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J Soc Psychol. 2012 Jul-Aug;152(4):480-92.

Social-cognitive predictors of intention to vaccinate against the human papillomavirus in college-age women.

Author information

1
University of Missouri, Kansas City, Department of Psychology, 5030 Cherry St., Room 302, Kansas City, MO 64110, USA. bennettkk@umkc.edu

Abstract

This study examined social-cognitive predictors of college-age women's intentions to obtain the human papillomavirus (HPV) vaccine using the Health Belief Model (HBM) and Theory of Planned Behavior (TBP) as theoretical guides. Questionnaire data were collected from 143 women at a Midwestern university. Among the HBM variables, perceived susceptibility to HPV, perceived benefits of the vaccine, and self-efficacy to obtain the vaccine were significant predictors. Among the TPB variables, positive attitudes toward the vaccine and beliefs that important others would support vaccination predicted intentions. A model with all HBM and TPB variables explained nearly 60% of the variance in intentions. Comparison of the theories suggests that the TPB is a better predictor of intentions than the HBM. Results suggest that targeting personal beliefs about the vaccine, and increasing acceptance for the vaccine among social network members, may increase vaccination intentions among college-age women.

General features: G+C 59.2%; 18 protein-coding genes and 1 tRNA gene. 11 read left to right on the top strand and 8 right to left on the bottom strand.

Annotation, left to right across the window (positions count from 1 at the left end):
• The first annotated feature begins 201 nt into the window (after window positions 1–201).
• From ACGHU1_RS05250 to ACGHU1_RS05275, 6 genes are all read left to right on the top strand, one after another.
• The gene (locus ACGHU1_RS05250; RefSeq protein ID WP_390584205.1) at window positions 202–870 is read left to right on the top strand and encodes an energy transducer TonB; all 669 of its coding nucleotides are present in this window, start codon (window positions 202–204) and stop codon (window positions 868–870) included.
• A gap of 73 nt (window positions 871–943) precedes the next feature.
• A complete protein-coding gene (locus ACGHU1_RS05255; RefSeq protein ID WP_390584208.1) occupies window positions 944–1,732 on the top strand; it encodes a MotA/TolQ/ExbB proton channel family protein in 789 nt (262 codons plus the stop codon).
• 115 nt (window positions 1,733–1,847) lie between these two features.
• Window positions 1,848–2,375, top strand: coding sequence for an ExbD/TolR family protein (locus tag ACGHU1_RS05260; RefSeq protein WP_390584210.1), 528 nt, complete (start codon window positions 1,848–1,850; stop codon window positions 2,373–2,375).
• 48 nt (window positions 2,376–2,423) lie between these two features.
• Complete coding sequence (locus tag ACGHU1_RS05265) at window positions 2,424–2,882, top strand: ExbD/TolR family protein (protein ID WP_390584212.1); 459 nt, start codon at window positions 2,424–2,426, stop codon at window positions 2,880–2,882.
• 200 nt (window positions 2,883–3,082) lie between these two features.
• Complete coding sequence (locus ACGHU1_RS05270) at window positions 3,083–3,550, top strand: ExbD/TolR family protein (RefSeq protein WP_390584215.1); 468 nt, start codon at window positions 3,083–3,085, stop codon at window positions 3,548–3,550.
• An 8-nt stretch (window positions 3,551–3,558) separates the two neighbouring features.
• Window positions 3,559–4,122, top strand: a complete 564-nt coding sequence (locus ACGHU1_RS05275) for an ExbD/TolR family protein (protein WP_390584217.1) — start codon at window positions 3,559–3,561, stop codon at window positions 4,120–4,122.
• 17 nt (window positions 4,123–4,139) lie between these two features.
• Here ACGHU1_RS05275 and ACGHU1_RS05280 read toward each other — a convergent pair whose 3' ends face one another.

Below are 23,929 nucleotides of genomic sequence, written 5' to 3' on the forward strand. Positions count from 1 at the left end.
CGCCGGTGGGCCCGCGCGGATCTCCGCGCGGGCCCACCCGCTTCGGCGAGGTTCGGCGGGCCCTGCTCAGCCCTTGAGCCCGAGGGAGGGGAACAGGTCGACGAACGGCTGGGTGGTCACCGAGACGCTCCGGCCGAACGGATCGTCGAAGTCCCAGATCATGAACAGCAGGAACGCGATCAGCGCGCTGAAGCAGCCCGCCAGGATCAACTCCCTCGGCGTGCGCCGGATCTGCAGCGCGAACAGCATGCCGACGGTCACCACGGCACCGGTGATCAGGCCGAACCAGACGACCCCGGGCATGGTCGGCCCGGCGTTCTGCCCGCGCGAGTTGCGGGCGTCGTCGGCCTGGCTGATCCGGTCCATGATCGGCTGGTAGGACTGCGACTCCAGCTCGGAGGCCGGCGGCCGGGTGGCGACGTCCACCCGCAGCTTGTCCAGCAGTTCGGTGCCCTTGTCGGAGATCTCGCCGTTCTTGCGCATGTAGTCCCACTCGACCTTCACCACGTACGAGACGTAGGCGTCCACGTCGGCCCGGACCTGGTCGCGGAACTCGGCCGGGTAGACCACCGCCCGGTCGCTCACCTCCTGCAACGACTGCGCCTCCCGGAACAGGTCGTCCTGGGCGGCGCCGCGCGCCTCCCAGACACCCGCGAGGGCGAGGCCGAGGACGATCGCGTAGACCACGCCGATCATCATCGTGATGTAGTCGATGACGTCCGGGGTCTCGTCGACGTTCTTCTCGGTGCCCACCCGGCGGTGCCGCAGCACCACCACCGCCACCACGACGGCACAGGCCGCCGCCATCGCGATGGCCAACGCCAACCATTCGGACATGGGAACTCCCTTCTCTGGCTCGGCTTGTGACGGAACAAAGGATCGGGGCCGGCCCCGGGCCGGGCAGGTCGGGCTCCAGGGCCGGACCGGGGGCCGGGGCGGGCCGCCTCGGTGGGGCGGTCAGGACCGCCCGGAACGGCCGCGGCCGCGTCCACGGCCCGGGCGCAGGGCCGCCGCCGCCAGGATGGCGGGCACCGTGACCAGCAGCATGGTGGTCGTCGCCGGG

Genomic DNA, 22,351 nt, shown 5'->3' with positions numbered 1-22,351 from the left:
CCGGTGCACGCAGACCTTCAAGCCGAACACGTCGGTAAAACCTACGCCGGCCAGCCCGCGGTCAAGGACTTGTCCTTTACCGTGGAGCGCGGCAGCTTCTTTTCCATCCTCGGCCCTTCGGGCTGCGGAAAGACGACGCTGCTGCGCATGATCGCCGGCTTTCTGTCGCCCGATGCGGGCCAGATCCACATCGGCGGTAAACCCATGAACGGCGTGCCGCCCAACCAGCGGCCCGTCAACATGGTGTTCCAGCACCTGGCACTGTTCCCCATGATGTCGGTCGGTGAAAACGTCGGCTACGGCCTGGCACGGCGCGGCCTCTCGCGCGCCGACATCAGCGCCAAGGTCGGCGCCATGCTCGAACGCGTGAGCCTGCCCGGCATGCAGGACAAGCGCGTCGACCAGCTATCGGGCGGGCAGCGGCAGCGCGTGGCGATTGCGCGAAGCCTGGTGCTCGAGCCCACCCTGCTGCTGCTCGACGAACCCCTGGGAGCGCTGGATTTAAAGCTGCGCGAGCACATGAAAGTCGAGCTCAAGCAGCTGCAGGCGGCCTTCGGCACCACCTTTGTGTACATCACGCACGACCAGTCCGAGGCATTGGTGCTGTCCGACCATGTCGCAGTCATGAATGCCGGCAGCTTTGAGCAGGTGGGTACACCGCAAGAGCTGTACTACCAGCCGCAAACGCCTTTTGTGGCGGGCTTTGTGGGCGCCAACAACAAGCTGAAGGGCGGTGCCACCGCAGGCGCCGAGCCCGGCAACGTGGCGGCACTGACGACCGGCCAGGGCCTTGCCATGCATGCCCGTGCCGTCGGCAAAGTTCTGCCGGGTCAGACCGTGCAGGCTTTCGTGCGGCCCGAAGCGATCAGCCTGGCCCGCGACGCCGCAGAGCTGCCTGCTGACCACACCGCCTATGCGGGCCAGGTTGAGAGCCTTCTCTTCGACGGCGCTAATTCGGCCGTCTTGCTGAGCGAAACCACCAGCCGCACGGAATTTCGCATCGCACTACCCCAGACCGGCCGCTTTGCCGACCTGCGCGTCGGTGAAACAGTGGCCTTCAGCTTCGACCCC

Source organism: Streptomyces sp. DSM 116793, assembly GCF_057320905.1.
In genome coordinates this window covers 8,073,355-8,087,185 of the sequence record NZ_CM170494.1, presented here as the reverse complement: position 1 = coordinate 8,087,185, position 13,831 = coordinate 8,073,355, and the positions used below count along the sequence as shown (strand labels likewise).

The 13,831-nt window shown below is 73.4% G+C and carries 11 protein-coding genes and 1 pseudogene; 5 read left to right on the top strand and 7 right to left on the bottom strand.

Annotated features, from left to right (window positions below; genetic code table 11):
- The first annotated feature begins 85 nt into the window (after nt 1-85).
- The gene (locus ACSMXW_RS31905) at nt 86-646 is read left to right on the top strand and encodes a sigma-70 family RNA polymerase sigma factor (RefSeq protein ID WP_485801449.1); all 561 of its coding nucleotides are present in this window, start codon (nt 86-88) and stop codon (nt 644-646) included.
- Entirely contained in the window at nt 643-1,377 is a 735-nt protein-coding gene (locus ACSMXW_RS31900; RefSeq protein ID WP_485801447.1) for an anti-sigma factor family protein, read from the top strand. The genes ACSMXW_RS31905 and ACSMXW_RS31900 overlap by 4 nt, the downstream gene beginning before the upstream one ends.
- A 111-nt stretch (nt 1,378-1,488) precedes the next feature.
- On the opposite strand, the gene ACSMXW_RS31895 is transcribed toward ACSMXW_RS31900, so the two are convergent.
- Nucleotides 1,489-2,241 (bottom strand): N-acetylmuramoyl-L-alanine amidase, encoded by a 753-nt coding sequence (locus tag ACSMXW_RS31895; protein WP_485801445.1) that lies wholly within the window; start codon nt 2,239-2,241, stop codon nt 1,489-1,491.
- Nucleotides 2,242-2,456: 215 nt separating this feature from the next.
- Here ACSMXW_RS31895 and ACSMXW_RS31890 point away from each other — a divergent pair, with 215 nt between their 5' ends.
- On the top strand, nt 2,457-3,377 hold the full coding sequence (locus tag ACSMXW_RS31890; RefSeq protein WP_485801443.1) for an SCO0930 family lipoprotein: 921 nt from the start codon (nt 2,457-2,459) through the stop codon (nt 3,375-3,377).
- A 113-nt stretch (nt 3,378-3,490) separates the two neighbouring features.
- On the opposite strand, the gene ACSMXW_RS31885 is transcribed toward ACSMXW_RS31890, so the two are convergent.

PMID:
22822686
DOI:
10.1080/00224545.2011.639408
[Indexed for MEDLINE]

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